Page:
Because of core contradictions in his impassioned appeals, President Obama has so far enjoyed only limited success with his efforts to mobilize his dispirited base for the November elections. He promises to satisfy a thwarted longing for change at the same time that he boasts of a glowing record of two years of achievement. In the process, he ignores the inconvenient truth that his party has controlled both houses of Congress since the beginning of 2007 and held the White House since 2009.
“Let’s show Washington one more time, change doesn’t come from the top,” he told an eager audience at the University of Wisconsin in the first of a series of rallies meant to recapture the magic of his Presidential campaign. “Change happens because of you! Change happens because of you! Change happens because of you!”
Does this mean that his one-time supporters should blame themselves rather than the President and his allies for the disappointments of the last two years?
President Obama’s plea to “keep believing that change is possible” might seem appropriate from an insurgent candidate or activist outsider long excluded from the corridors of power, but it sounds bizarre coming from the a chief executive who not only commands huge Congressional majorities but who has successfully implemented most key elements of his announced agenda. He can’t credibly pose as protester rather than president.
“In every instance, progress took time,” he intoned in Wisconsin. “In every instance, progress took sacrifice. Progress took faith. You know, the slaves sitting around a fire singing freedom songs, they weren't sure when slavery would end but they understood it was going to end. When women were out there marching for the right to vote, they weren't sure when it was going to happen but they kept on going. When workers were organizing for the right to organize and were being intimidated, they weren't sure when change was going to come but they knew it was going to come. And I am telling you, Wisconsin, we are bringing about change and progress is going to come -- but you've got to stick with me.”
And what, exactly, is the “change and progress” that he promises?
In his three examples of past triumphs – the abolition of slavery, the establishment of women’s suffrage, and the recognition of organizing rights for laborers –the victims of injustice focused on very specific demands ultimately granted by the Thirteenth Amendment, the Nineteenth Amendment, and the Wagner Labor Relations Act, respectively.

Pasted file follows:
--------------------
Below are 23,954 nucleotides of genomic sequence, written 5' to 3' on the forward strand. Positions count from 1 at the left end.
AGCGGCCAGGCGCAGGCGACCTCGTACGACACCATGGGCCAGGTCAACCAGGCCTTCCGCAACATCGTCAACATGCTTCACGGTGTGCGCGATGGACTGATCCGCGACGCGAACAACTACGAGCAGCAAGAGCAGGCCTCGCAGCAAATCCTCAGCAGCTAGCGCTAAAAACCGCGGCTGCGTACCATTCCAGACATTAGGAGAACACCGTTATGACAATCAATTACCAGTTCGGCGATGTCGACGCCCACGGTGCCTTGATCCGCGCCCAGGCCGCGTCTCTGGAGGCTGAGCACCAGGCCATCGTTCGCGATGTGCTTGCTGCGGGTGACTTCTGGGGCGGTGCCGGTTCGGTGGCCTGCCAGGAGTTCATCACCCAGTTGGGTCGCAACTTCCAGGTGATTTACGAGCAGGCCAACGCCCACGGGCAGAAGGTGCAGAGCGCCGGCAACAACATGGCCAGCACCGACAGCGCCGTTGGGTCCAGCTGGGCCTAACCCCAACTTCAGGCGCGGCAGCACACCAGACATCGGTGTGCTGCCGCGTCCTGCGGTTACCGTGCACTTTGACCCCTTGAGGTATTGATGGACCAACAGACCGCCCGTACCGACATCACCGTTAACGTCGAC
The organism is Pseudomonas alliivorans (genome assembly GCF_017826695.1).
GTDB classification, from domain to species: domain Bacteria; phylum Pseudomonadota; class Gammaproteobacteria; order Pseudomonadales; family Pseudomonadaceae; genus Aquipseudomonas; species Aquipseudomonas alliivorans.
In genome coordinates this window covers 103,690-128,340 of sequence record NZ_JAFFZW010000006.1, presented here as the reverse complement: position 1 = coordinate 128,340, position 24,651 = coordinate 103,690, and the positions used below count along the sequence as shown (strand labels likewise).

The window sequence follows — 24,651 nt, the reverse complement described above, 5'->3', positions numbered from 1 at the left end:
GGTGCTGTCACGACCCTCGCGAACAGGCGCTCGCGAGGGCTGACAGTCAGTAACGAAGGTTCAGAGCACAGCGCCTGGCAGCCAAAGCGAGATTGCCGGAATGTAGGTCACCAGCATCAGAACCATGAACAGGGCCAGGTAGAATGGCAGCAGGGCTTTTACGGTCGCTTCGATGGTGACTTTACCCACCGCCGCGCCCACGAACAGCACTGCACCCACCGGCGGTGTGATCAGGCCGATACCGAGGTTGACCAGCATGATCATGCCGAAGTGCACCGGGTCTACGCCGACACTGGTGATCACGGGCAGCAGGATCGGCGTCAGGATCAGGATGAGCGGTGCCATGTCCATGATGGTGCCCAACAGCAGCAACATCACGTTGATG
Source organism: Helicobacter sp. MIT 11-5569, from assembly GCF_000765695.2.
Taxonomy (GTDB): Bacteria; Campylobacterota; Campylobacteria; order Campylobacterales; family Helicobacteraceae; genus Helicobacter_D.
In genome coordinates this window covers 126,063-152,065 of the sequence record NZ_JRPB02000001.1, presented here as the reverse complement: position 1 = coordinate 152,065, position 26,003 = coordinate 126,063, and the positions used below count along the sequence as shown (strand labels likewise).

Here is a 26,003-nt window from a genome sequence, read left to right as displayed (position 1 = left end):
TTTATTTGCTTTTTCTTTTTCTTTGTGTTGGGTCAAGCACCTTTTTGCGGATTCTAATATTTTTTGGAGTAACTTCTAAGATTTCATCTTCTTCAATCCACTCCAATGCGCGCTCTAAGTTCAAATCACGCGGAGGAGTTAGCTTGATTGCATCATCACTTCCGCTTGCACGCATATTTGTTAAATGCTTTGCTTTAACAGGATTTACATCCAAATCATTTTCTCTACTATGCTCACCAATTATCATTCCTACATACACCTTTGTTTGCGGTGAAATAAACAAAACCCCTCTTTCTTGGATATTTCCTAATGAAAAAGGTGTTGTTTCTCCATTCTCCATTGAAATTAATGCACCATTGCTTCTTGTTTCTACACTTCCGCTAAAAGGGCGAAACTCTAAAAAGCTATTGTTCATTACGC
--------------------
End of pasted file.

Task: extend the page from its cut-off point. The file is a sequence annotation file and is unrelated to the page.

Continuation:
What legislative remedies could fulfill the present yearnings of those huddled, oppressed masses (at elite universities and elsewhere) who currently gather around campfires, singing freedom songs? Will the approval of new stimulus spending, or legislation demanding more detailed disclosure of sponsorship on issues ads on TV, satisfy today’s appetite for change? Would a gradual return to the unemployment rate of 7.8% that greeted Obama when he took over the White House satisfy the idealistic demand for progress?
In his campaign appearances, President Obama says little about a fresh agenda for the next two years, or a new direction for the country, and warns instead against the change in course those nasty Republicans propose. This anomaly demonstrates the extent to which conservatives have seized the momentum in national debate, with fevered discussion over potential moves to the right and almost no consideration of further lurches to the left.
In part, this reflects an obvious reality: even if the president and his Democratic allies succeed in maintaining control of both House and Senate, the Republicans most certainly will increase their numbers. How could anyone seriously expect Obama to effectuate more sweeping changes than he has achieved so far when he faces smaller Congressional majorities (at best)? Why should progressives count on the president to bring about bold, expensive new reforms that he failed to achieve when levels of debt and deficit spending were sharply lower, and his personal popularity was vastly higher?
Nevertheless, President Obama can’t resist the grandiose rhetorical flourish: “You can’t lose heart,” he assures his followers to conclude his current recent rallies. “Change is going to come. Change is going to come for this generation -- if we work for it, if we fight for it, if we believe in it.”
The vague, unfocused nature of such pledges worked well for Barack Obama as a candidate offering a refreshing alternative to the frustrations of the Bush administration. But two years later, overwhelming majorities believe the nation is headed in the wrong direction and Obama’s energetic campaigning can’t conceal the fact that the president played the commanding role in setting the country on its current course.